The sale was part of a larger Sotheby’s auction of Impressionist and modernist paintings by artists including Pissarro and Kandinsky. The auction, which brought in a reported $117.7 million, was the first of the London summer auction season.

"Peinture (Etoile Bleue)" dates from 1927 and was purchased by its most recent owner in a Paris sale in 2007, according to Sotheby’s.

Another piece that sold on Tuesday was artist Henry Moore’s sculpture “Mother and Child with Apple,” which brought in approximately $5.8 million. 

Tuesday’s auction was viewed by some as unimpressive because many lots went unsold or failed to meet sale expectations.

Via Source

Blending Portraiture With Watercolors: Blendscapes By Oriol Angrill Jorda

Portraits mixed with landscapes come together well for this set. 

Appropriately entitled Blendscapes, these portraits created by Spanish artist Oriol Angrill Jordà are more complicated than they first appear. Each portrait, blended from various combinations of watercolor, acrylic, and pencils, is filled with subtleties that gradually rise to the surface. A woman, consumed by swirls of clouds; a man blended together with mountains camouflaged in the back of his head; the profile of a blonde female commingling with rainbow gradients streaked through her hair.

According to his bio, Jordà, “tried a huge variety of techniques like pastel, watercolors, colored pencil, white pencil on black Canson paper, acrylics, graphite, charcoal and so on. Whatever he used, he easily found the way to reach the realism. His most identifying skill is that, whatever he uses, he is able to produce a hyper-realistic picture.”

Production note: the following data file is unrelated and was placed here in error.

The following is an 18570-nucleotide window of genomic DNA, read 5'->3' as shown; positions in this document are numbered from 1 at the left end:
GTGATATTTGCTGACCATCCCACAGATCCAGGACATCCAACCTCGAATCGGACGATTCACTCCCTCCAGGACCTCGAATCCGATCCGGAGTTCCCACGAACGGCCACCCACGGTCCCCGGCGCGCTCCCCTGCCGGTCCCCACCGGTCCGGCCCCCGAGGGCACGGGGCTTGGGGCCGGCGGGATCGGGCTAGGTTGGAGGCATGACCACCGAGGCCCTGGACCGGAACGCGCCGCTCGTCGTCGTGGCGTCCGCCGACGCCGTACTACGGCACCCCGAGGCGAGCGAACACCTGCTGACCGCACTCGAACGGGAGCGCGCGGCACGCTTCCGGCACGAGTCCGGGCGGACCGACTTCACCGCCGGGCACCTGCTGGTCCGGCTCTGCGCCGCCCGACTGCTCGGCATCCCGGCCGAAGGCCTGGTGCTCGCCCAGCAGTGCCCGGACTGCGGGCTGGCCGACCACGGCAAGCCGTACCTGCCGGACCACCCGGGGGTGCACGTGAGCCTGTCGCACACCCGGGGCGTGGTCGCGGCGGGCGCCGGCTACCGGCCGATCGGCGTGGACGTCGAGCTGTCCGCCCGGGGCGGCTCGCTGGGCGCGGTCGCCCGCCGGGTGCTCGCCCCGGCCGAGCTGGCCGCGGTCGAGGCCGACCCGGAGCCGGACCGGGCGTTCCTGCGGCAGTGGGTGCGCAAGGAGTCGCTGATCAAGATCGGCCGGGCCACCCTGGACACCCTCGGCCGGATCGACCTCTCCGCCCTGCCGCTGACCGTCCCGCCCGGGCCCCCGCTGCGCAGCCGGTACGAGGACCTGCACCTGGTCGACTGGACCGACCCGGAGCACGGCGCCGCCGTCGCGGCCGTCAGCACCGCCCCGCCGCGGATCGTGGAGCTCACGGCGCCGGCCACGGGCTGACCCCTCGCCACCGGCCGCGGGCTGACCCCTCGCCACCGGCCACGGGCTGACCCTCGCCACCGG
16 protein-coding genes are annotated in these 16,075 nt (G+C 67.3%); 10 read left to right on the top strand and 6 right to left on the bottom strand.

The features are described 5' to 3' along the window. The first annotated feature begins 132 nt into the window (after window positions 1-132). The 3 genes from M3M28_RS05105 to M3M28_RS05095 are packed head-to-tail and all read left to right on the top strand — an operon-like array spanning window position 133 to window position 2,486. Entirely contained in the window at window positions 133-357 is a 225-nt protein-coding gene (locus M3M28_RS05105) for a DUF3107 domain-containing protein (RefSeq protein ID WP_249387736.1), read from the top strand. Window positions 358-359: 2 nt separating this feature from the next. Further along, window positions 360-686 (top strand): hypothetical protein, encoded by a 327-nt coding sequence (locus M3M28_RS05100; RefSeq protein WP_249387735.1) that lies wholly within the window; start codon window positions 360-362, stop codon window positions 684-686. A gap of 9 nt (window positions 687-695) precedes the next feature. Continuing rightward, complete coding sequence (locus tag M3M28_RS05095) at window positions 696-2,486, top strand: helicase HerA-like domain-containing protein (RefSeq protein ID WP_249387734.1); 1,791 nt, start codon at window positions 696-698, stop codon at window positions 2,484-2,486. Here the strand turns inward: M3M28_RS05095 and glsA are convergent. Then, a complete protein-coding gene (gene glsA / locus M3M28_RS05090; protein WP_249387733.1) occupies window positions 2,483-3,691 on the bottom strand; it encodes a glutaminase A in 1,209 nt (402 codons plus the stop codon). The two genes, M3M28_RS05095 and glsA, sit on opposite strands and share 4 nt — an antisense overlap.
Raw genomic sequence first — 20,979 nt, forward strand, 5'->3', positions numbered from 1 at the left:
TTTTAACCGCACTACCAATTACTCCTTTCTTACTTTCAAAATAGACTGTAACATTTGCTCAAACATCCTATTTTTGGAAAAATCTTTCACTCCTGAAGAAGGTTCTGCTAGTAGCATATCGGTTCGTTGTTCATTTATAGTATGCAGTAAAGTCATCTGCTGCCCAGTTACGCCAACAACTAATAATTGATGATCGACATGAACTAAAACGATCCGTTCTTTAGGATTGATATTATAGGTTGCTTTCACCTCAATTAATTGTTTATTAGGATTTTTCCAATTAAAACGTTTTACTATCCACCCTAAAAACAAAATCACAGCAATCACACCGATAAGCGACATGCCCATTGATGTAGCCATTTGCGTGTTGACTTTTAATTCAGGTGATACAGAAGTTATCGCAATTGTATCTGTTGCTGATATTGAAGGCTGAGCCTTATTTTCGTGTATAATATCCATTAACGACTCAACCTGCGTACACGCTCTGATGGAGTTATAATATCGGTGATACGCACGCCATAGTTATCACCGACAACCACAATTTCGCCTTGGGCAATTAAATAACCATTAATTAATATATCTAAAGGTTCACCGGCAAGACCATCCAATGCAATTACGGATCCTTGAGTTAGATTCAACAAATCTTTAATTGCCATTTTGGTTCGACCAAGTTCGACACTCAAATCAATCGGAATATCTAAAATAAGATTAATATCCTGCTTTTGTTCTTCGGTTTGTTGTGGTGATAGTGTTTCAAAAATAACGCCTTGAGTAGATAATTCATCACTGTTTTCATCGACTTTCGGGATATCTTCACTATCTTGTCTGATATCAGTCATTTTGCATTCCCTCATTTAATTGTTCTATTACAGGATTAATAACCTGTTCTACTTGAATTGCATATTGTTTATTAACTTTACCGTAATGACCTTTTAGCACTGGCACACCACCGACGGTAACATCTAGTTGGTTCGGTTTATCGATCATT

Artist Paints On Water

Yes, I said it. He paints on water. This is truly remarkable and inspiring. Not only that, but at the end, he takes it up another notch with a twist. 

Although the title says ‘water’ from the video, my suspicion is that the solution may be something else. Either way, this is amazing. 

Double Exposure Painting

A clever take on art based on photography 

Korean artist Ho Ryon Lee’s series entitled Overlapping Images incorporates a double exposure technique that is typically used in photography. The remarkable thing about this body of work is that the images are, in fact, oil paintings. The realistic renditions of the multitude of scantily clad women in these works employ a layering method that plays with opacity. There is a simulated sense of motion, as though we’re able to view several moments in time at once.

While the paintings reflect movement, they also exude a slow-motion sensuality. In most of Lee’s work, he represents a headless or faceless female form. It is a primal depiction of the male gaze and perhaps even illustrative daydreams of the adolescent male mind. There’s something about his work that seems voyeuristic while simultaneously celebrating the beauty of the female body.

[Via Source]

Interview: Artist Kate Zambrano

Growing up, I’ve always been in love with art. Along the way I lost sight of the physical medium and transferred my passion to retouching.

Recently, I saw the work of artist and model, Kate Zambrano. I immediately fell in love with her style and her pieces. It was like nothing I had seen prior. She graciously spent some time talking about and sharing her work. 

Check out the interview below along with some of her pieces.

Kate’s website:

1. When did being an artist begin for you, was it something you did as a child, or did you discover it growing up?